I recently bought the SheReadsTruth + HeReadsTruth bundle of the ministry’s Summer study on Romans. I bought this as a study for my girlfriend and I to work on over the Summer and to be honest, I’m not ashamed to admit that I enjoy the aesthetic of the women’s study more than the men’s study, but that’s neither here nor there.
What caught my eye as I opened the study is the key verse that the SheReadsTruth team picked for Romans:
“For all have sinned and fall short of the glory of God. They are justified freely by his grace through the redemption that is in Christ Jesus.” Romans 3:23-24
Martin Luther, the famous Protestant Reformer of the sixteenth century, said of Romans, “This letter is truly the most important piece of the New Testament. It is purest gospel.” If the entire book is purest gospel, the key verse identified by the SheReadsTruth team is the absolute essence of this purest gospel.
I think a fun exercise is to break down the verse and truly understand just what each word and phrase means, so that we don’t lose the complexity and the simplicity of Paul’s writing to the church. When I did this, it reignited my heart and joy rooted in these sentences.
To give brief context, Paul is addressing a mixed group of Jews and Gentiles (3:9), Jews being the people of God under the Law and under the promises of God to Abraham, the Gentiles being those outside of those promises to this specific people group.
And Paul levels the playing field.
Paul does not discriminate, even though you may want him to after hearing what he’s about to say. He prefaces his message by proclaiming that whether you’re Jew or Gentile, whether you care or don’t care, whether you’re aware or not aware, this is true of you. That includes Paul himself! What could be so outrageously universal that literally no one can escape this truth about themselves?
That’s it. That’s what we’re all guilty of. Sinning. This tense is past, meaning that even if you think that you haven’t sinned, you did. God says so. All have sinned. As the author of Ecclesiastes puts it, “Surely there is not a righteous man on earth who does good and never sins.” So what? What does it matter that everyone has sinned? Well, as Paul says later in this letter, “the wages of sin is death.” (6:23) Can it get any worse?
“…and fall short of the glory of God.”
Oh, yeah. It can get worse. Not only have we sinned, leading to death, we fall short of the one thing that we were designed to embrace: the glory of God. This phrase, “fall short,” is in the present passive, meaning that we continue to be in a state of falling short. There is not a time when we don’t fall short. We are always in the process of falling short of God’s glory. Every day that I wake up, I fall short of God’s glory.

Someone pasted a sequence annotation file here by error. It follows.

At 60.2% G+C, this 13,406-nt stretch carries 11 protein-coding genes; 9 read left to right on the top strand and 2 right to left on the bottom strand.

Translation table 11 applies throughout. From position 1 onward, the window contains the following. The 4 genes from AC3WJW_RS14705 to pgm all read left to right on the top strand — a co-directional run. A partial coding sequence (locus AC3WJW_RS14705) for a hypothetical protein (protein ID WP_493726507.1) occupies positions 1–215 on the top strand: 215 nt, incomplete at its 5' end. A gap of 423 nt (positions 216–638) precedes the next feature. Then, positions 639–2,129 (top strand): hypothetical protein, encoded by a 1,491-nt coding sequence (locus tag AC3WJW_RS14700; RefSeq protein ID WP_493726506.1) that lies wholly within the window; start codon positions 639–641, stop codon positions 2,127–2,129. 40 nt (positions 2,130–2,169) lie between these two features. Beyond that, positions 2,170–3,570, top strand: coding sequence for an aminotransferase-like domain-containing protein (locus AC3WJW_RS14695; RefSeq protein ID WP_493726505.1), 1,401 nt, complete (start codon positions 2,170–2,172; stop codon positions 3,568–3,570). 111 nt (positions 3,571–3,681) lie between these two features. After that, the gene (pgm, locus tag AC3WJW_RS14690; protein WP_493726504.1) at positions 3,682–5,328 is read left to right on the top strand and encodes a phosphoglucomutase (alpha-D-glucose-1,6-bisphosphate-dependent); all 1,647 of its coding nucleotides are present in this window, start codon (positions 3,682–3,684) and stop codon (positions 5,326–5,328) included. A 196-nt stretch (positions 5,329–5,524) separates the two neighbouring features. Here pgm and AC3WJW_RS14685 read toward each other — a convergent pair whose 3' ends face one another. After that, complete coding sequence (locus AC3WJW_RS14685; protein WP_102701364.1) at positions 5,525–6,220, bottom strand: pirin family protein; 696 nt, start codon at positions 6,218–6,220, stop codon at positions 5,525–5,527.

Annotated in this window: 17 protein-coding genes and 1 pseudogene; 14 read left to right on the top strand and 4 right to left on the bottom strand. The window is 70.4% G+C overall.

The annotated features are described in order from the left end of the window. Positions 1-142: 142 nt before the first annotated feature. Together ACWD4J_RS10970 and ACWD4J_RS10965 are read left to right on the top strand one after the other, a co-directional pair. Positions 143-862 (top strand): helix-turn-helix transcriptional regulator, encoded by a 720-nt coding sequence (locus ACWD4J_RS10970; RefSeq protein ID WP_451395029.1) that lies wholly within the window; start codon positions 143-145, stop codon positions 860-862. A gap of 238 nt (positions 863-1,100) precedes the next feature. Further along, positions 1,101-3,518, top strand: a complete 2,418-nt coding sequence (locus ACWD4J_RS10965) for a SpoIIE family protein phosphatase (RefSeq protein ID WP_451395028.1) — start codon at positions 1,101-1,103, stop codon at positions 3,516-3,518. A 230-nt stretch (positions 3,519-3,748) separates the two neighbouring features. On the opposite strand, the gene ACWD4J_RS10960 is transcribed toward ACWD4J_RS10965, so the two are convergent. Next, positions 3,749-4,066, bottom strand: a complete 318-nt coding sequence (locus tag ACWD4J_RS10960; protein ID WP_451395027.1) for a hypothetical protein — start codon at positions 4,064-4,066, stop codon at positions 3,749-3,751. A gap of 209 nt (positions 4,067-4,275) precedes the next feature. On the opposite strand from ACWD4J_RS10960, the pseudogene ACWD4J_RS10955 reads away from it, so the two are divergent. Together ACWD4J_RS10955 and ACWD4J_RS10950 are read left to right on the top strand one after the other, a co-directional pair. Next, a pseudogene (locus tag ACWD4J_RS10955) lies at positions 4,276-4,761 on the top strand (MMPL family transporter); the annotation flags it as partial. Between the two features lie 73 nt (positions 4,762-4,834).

That’s a very defeating verse. If Romans 3:23 wasn’t followed with Romans 3:24, I’d have some serious misgivings about the hope and life that’s found in the gospel. The point is that this verse sets the stage for the greatest act of love ever told. Yes, we all have sinned and yes, we continue to fall short of the glory of God, but in the midst of our depravity and shame…
“They are justified…”
Hallelujah rejoice! Even though we sin and fall short, we are justified before God. How? Do we even care? Isn’t this the best news ever? Why should we care about how we’re justified when just the fact that we are justified is such good news? I want to be justified before God and accepted and loved by him whatever it takes!
Do you know what it takes? Nothing. It’s free. God, through Paul, continues to revel layer after layer of beauty in his design to justify us. This word "freely" in the Greek is dōrean, which means freely as a gift or present; for nothing. That’s how much it takes. Nothing. This justification costs us nothing. It is given freely…
“…by his grace…”
This God who justifies us does so because he is gracious. He is kind and caring and loving and every other adjective a perfect father can be. He justifies us at the expense not of ourselves, but of his son. What does grace look like? It looks like the bloodied Jesus on the cross, for this shows what should have been our due, but instead he took it upon himself. Why?
“…through the redemption…”
That cross had a purpose: to redeem. The redemption that is in God’s grace is freely given to us in order to justify us to a God who cannot be with sinners, which is what we learned that we all are in verse 23. He redeems from what we are, to who he sees us to be.
“…that is in Christ Jesus.”
This is the foundation for our joy in the gospel. Christ, a title of Jesus that declares him as the chosen one of God to be a vessel of redemption so that we may be justified before God. All the other points of this verse are well and good, but if the climax of this verse is not the most moving moment in your soul, connect again with Jesus today and confess your sins and express your praise of his worthiness to be called “Christ.”
Sometimes, a deeper reading of a truth that we know in our minds will so impact and stir our hearts where Christ is our pleasure and joy. That is the result of justification, redemption, freedom: joy in Christ.